As aquatic hobbyists, we do have an eye for details, don't we?
Once of the things that I’ve sort of arrived at over the years in my aquarium “career”- probably from my reef keeping side, is a love of creating “microhabitats” within a given system for a variety of fishes. In other words, creating little features and areas within the aquarium which provide some of those specialized niches that they need for their well-being. This seems at first to be a “no brainer”, but in real world practice, it’s not as easy as you think, right?
For example, we always knew that you need to provide places to retreat to for fishes like Plecos, knifefishes, and even many dwarf cichlids. However, when we start talking about features like leaf litter/botanical beds, we're introducing another dimension- a physical locale in which fishes can both forage and reside, and we've taken what was normally just sort of "there"- a substrate sand or gravel, and suddenly turned it into a valuable and dynamic niche for both these fishes and others which we might not have considered keeping at first!
With very simple modifications to our existing aquariums (like adding a few well-thought-out places for our fishes to retreat into, or "microhabitats" like botanical or leaf litter beds), we can create and make available an entirely new area of the tank for our fishes to utilize as they would in nature.
A real no brainer.
Fishes taking advantage of a niches you can create in your system is super important. Not exactly novel, but often overlooked. The kinds of "niches" you offer can have profound positive impact on the lives of your fishes.
Simple tweaks. Significant results.
The concept really got me thinking about how we stock our tanks…
I mean, it’s beyond simply placing a fish into our community…It’s about viewing where your aquarium is at the time that you choose to add a fish to your selection and stocking accordingly.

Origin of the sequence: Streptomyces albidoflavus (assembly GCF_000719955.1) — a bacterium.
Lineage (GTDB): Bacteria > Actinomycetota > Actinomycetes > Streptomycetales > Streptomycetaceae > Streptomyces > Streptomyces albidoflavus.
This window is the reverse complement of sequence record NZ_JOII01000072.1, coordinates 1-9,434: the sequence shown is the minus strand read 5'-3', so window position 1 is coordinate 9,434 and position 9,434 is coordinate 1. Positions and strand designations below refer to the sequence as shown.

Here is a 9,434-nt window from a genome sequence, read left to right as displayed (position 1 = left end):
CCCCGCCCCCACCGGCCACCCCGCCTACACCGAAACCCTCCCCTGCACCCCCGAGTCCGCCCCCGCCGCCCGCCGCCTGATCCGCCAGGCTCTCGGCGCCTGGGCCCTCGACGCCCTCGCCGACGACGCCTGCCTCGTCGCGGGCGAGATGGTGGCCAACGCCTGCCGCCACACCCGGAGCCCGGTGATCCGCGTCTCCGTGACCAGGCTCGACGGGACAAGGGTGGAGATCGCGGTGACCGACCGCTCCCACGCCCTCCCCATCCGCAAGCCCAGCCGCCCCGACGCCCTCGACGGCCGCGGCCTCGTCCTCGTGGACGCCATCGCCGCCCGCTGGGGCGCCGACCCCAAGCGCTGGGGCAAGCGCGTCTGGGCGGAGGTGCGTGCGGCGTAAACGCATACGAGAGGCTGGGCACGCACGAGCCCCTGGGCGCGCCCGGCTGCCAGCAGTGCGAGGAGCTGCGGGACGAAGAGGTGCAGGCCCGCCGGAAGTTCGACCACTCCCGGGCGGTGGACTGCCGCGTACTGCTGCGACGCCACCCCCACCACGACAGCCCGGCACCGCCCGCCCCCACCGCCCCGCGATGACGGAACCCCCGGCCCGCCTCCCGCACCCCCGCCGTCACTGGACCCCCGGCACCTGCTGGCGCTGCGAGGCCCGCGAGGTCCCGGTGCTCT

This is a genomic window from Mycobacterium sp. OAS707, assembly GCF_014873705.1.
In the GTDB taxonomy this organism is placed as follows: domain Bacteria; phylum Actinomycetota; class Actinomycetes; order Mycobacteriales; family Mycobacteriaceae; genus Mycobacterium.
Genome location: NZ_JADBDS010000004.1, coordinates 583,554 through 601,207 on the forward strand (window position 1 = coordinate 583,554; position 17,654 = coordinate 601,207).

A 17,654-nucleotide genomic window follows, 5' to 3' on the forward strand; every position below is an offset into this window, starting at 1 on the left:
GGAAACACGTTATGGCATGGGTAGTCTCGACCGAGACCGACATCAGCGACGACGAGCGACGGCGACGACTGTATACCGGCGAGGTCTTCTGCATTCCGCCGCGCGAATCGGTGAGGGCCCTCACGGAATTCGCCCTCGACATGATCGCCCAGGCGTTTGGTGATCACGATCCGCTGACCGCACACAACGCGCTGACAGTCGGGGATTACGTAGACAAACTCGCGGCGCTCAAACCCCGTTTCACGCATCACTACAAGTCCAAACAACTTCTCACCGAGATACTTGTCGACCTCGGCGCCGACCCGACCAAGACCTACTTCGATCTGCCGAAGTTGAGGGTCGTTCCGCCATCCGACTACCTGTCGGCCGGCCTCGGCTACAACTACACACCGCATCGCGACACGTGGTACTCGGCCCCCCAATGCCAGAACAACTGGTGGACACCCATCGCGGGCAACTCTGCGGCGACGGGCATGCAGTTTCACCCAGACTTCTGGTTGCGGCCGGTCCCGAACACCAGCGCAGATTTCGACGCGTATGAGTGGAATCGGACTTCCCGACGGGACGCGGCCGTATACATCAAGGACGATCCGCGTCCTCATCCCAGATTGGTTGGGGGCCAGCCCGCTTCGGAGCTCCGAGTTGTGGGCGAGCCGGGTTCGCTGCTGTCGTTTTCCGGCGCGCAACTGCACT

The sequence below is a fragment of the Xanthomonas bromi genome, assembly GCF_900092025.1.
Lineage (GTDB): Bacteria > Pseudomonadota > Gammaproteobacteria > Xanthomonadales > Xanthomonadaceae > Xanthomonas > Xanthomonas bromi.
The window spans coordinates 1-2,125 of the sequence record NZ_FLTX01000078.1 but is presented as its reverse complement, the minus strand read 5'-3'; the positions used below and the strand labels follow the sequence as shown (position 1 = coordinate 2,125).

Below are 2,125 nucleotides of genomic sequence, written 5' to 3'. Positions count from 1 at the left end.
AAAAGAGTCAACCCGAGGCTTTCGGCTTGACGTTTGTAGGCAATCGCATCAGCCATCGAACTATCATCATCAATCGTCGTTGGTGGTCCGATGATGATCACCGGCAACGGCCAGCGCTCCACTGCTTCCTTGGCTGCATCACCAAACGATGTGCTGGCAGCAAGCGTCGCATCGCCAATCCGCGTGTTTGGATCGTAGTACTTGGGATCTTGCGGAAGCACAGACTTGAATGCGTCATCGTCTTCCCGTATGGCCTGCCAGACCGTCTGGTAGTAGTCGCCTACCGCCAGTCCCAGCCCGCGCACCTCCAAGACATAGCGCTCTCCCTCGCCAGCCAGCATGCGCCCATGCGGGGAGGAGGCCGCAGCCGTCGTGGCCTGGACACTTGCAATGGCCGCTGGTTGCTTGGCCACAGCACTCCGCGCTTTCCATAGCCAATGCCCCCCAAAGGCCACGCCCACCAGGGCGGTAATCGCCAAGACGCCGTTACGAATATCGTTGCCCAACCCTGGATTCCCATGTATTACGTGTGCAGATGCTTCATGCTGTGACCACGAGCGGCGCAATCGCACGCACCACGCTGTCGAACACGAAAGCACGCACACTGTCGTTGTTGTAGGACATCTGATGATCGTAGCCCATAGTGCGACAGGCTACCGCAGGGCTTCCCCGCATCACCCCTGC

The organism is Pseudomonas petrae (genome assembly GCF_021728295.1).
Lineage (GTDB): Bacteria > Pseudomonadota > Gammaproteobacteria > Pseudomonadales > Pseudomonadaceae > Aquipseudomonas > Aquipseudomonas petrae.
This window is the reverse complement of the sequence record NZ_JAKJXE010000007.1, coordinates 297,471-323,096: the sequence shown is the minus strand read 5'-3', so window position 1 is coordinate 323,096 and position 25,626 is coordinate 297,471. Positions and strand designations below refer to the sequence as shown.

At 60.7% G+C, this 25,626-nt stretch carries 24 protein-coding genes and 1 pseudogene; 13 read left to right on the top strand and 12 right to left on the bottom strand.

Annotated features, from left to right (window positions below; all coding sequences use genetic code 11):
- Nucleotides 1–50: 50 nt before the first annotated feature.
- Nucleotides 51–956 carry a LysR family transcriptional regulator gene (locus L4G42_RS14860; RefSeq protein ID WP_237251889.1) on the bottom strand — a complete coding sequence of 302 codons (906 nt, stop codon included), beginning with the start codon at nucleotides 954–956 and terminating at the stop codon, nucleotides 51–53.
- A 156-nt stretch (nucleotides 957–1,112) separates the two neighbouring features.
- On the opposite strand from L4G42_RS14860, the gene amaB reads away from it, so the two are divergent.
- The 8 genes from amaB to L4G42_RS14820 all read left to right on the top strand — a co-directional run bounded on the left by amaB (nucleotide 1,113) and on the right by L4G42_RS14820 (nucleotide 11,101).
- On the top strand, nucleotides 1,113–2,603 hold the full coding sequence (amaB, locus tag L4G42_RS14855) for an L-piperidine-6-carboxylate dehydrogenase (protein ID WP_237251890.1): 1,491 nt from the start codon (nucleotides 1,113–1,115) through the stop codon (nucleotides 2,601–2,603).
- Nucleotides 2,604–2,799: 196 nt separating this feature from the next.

What I mean is, even though our systems are artificial in nature, they are little closed microcosms, with distinct “microniches” within them-often evolving over time. For example, even a high-ligh/high flow river tank has SOME areas where the flow is lower, the light less intense…perhaps an area where (gasp) some detritus or food collects…sand gets blown into..whatever. Regardless, these are areas that you can take advantage of by utilizing them for fishes or plants that would do well under the conditions provided.
In other words, at almost any stage in an aquarium’s life, there are little niches and evolving environmental changes within the system that you can use to your advantage by “planting” aquascaping props (seed pods, leaves, wood, etc.) appropriate for the given niche. It even goes beyond planned aesthetics (ie; “That rock would look awesome there!”) and, much like happens in the natural environment- plants grow and fishes gather where conditions are appropriate.
Reminds me of the little weeds that just seem to pop up out of the cracks in the sidewalk pavement…you can’t help but admire the craftiness and tenacity of life. If you do, you'll find many times that, not only has the weed utilized this little niche- so has a small "ecosystem" of other plants and insects. It's quite amazing, actually.
Same thing in natural aquatic habitats…or aquariums.
Don’t just look for the prime viewing spot for your fish acquisition. Look for the “cracks in the pavement", too.
Your fishes certainly will.
Today’s ridiculously simple, yet quite possibly overlooked idea.
Keep looking at those "cracks in the pavement", okay?
Stay innovative. Stay observant. Stay engaged.
And stay wet.